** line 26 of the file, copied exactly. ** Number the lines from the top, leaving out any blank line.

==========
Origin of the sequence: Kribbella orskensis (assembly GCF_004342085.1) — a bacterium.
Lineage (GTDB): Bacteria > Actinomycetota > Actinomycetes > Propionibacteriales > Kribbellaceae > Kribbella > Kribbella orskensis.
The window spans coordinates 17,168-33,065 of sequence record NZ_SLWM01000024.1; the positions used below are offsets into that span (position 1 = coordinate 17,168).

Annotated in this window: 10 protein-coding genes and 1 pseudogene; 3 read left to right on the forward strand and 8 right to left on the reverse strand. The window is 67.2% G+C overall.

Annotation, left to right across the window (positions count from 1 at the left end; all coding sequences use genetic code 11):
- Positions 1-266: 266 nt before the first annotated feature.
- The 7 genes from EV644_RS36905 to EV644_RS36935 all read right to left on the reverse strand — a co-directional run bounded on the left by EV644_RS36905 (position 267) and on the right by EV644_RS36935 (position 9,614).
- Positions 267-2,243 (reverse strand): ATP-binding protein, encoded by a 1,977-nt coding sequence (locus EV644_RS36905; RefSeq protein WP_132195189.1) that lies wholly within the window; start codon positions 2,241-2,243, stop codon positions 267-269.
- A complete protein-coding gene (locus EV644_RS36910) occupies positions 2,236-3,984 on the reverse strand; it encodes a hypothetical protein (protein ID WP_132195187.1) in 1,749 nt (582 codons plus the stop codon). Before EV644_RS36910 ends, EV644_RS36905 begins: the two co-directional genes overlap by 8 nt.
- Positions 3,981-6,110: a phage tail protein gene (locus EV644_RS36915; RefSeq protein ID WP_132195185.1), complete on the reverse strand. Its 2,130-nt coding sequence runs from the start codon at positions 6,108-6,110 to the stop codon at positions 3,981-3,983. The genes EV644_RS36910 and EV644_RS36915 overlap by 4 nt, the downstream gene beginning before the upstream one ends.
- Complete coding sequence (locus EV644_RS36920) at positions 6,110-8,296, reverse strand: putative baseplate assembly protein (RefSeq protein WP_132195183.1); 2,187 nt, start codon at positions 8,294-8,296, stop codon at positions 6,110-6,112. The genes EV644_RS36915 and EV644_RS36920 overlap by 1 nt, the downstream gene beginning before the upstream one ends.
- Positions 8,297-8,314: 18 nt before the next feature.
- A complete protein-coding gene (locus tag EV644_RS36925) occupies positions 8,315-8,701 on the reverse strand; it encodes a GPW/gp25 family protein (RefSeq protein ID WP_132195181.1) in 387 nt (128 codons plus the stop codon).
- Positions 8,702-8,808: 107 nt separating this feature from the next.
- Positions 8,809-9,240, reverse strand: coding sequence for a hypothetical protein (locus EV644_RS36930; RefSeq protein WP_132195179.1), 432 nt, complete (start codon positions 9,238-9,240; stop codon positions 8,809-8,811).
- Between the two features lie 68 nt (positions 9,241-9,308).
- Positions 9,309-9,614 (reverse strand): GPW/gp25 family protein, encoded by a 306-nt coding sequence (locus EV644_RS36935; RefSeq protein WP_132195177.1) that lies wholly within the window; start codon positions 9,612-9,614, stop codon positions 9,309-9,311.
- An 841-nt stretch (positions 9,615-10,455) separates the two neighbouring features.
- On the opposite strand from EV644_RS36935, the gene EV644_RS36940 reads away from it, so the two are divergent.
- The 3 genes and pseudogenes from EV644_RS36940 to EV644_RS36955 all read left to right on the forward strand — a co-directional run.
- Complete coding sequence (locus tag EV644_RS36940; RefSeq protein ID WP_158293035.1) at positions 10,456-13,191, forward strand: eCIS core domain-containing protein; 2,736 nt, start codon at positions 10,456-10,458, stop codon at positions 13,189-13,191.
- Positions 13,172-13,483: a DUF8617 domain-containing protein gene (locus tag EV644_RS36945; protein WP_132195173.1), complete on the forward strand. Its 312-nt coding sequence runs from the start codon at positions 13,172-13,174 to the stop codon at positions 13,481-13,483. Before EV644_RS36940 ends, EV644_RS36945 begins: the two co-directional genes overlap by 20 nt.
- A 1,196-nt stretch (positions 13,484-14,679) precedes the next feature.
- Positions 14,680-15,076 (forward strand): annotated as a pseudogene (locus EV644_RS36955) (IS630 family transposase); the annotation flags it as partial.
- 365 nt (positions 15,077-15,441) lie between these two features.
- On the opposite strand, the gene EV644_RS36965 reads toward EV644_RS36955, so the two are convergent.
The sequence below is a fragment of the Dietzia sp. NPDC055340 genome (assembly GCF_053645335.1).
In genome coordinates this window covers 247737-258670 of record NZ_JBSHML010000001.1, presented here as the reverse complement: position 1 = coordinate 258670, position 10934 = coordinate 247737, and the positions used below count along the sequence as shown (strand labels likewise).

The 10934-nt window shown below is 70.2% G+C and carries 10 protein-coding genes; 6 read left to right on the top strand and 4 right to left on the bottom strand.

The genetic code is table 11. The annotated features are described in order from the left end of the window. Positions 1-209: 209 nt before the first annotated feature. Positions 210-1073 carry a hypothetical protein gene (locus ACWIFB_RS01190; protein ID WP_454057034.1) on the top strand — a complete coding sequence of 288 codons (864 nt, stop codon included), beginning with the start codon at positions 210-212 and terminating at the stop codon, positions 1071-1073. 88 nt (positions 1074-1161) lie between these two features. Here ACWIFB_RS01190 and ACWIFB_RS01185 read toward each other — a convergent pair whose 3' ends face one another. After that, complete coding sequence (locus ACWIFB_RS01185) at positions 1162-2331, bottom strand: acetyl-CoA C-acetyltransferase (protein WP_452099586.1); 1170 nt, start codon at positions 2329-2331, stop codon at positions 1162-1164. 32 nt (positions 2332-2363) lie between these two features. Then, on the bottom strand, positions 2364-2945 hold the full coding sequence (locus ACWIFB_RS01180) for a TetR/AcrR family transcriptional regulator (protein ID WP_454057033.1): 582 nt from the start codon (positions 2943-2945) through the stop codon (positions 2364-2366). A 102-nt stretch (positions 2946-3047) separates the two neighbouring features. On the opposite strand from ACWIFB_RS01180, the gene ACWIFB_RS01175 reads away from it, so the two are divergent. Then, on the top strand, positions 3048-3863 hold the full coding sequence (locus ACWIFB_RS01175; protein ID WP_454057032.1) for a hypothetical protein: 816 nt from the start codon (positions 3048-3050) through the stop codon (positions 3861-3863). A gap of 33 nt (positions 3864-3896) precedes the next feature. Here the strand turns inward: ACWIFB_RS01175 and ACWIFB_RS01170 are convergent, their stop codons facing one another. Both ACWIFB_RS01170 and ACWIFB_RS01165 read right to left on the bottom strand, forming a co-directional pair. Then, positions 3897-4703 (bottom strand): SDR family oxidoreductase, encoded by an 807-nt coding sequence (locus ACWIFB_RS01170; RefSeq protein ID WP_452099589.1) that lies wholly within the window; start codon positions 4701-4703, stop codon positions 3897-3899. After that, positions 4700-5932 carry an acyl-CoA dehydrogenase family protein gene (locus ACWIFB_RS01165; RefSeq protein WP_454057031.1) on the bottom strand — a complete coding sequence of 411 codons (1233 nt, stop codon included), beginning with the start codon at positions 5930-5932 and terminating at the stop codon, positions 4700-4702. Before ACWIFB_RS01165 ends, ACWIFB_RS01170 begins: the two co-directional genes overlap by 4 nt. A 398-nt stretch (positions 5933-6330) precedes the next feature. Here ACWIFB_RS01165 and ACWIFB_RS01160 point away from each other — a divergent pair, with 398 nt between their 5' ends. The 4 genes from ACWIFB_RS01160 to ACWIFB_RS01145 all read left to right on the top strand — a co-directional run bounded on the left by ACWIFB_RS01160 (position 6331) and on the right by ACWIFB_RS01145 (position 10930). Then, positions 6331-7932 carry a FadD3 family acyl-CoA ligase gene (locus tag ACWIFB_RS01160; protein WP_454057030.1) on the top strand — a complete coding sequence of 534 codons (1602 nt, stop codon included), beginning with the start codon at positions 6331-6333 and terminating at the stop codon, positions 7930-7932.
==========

- On the opposite strand, the gene EV644_RS36965 reads toward EV644_RS36955, so the two are convergent.